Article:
Friday, January 29, 2010

Coeduation and Austrianism

The New Beginning asks a pointed question — Do Catholic schools remember Divini Illius Magistri? "False also and harmful to Christian education is the so-called method of 'coeducation,'" instructed Pope Blessed Pius IX in his encyclical. Says our blogger, "This is clearly not being observed by 'orthodox' Catholic colleges and universities such as Steubenville, Christendom, Thomas Aquinas College, Wyoming Catholic College, Benedictine College, or Ave Maria University (and so on)."

This very public "dissent" will go unnoticed, even by the staunchest defenders of Catholic orthodoxy, not that it should be otherwise. The Magisterium, that "living, teaching office of the Church," is just that, living. As the blogger notes, even the Pontifical Universities in Rome are co-educational, and only the adherents of Sedevacantism are charging the Vicar of Christ with heterodoxy. Yet, there are those who hold that Catholic writers at and the Ludwig von Mises Institute are heterodox for merely questioning this or that economic statement in this or that encyclical. 'Twould be good that Catholics be a bit more catholic.

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Anonymous love the girls said...

Interesting argument. But it only makes sense if one grants that the Church's teachings that the paleo-libs argue against are prudential, which they are not.

As for coeducation, when I first heard that TAC was originally intended to be a men's school, my only thought was, horror, it's the babes sitting across the table in those discussions that made the school most worth attending.

And as for Christendom, if it was a girls school, I wouldn't mind if it had a boys school next door right up close as they used to do. One of my wife's favorite parts of sending our oldest daughter there this year is the number of marriages that come out the school.

4:39 PM  
Anonymous love the girls said...

From the blog New Beginning : "Since men and women are not the same, the sort of education they should receive is not the same either. His stricture is not merely prudential, taking cognizance of what happens when young men and women have prolonged contact with one another, but is also about pedagogy, and what is appropriate for men and women."

Having seen it in action for four years at TAC,I know the method of teaching works effectively with both sexes together in the same class. Nor do I see where the material taught is exclusive, or more appropriate to either men or women.

Secondly, why is pedagogy not according to prudence?

4:58 PM  
Blogger papabear said...

love the girls -- I'd like to see the seminar in person. I tend to agree with James Chastek over at that logic should have a larger place in the curriculum for a (true) BA. If that were a case, how many women (or men) would be able to handle it? I think our BA is so watered-down in comparison to what was expected from the medievals. Finally, pedagogy is ordered to the end, and men and women do not have the same purpose or role in the family or in civil society. I'll try to write another post to expand on this tomorrow.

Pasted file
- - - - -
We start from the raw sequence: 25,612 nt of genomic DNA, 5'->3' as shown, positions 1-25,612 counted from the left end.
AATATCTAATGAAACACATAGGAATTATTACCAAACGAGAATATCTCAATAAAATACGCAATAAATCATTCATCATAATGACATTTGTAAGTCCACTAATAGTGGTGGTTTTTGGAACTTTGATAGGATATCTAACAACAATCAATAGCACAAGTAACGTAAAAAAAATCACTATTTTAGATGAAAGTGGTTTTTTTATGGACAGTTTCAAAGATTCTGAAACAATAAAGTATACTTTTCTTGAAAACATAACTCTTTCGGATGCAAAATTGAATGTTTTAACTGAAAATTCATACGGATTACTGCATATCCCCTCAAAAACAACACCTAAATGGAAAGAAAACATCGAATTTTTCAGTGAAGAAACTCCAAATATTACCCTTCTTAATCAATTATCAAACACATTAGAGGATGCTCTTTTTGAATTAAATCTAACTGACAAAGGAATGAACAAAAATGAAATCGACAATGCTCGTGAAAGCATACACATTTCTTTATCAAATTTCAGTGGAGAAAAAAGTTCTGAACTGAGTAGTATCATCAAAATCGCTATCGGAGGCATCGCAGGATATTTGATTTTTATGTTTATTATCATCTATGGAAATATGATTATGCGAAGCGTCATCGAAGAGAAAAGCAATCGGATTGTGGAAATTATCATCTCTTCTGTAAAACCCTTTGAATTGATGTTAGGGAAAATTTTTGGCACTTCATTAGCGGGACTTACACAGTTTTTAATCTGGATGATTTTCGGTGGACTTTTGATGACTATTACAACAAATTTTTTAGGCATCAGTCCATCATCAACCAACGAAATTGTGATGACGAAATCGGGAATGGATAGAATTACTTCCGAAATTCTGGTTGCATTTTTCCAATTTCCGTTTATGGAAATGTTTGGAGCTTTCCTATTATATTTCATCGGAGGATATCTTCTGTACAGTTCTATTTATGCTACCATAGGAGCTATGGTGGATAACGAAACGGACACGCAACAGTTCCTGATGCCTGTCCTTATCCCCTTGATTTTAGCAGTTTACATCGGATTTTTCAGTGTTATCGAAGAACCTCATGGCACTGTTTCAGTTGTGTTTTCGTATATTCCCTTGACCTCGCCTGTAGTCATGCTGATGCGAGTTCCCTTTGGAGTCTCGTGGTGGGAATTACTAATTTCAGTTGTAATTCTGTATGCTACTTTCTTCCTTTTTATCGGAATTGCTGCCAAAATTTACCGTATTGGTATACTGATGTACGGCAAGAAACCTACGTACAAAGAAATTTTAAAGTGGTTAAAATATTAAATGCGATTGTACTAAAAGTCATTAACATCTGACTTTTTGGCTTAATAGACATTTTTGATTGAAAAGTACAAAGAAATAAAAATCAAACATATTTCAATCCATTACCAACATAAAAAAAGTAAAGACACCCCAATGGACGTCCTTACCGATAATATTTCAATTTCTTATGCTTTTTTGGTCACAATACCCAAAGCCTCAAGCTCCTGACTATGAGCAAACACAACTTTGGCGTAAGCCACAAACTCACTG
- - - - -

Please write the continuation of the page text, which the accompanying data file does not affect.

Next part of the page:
5:28 PM  
Blogger papabear said...

(I should add that I used the word pedagogy to refer to both how something is taught and also what is being taught. I might be more clear if I separate the two.)

5:50 PM  
Anonymous love the girls said...

papabear writes : "James Chastek over at that logic should have a larger place in the curriculum"

That's a rather surprising comment since it's usually the opposite that's complained about. Or does he mean there should be more time spent teaching the subject of logic itself?


papabear writes : "men and women do not have the same purpose or role in the family or in civil society."

True, but neither are they so different that certain materials are not appropriate for both. While I can see this argument having perhaps some merit against TAC where the curriculum is fixed, schools such as Benedictine, or Christendom on the other hand provide variations which would take into account any problem with different stations.

But even looking at TAC, the materials covered are basic to everyday life, not in the particular necessarily, but in giving the graduates the capacity to live in and understand modern society and raise children in that same society. And activity which is not exclusive to either sex

7:13 PM  
Blogger Donald said...

Being a teacher for intermediate through junior high/middle school students (in the U.S.) for 20+ years now, I would love to have the students segregated. Every now and then I'll vent to my fellow faculty members: If we want to get serious about education, we should put the girls on one floor and the boys on the other.... But that sort of educational reform is unlikely to happen. :(

11:49 AM  

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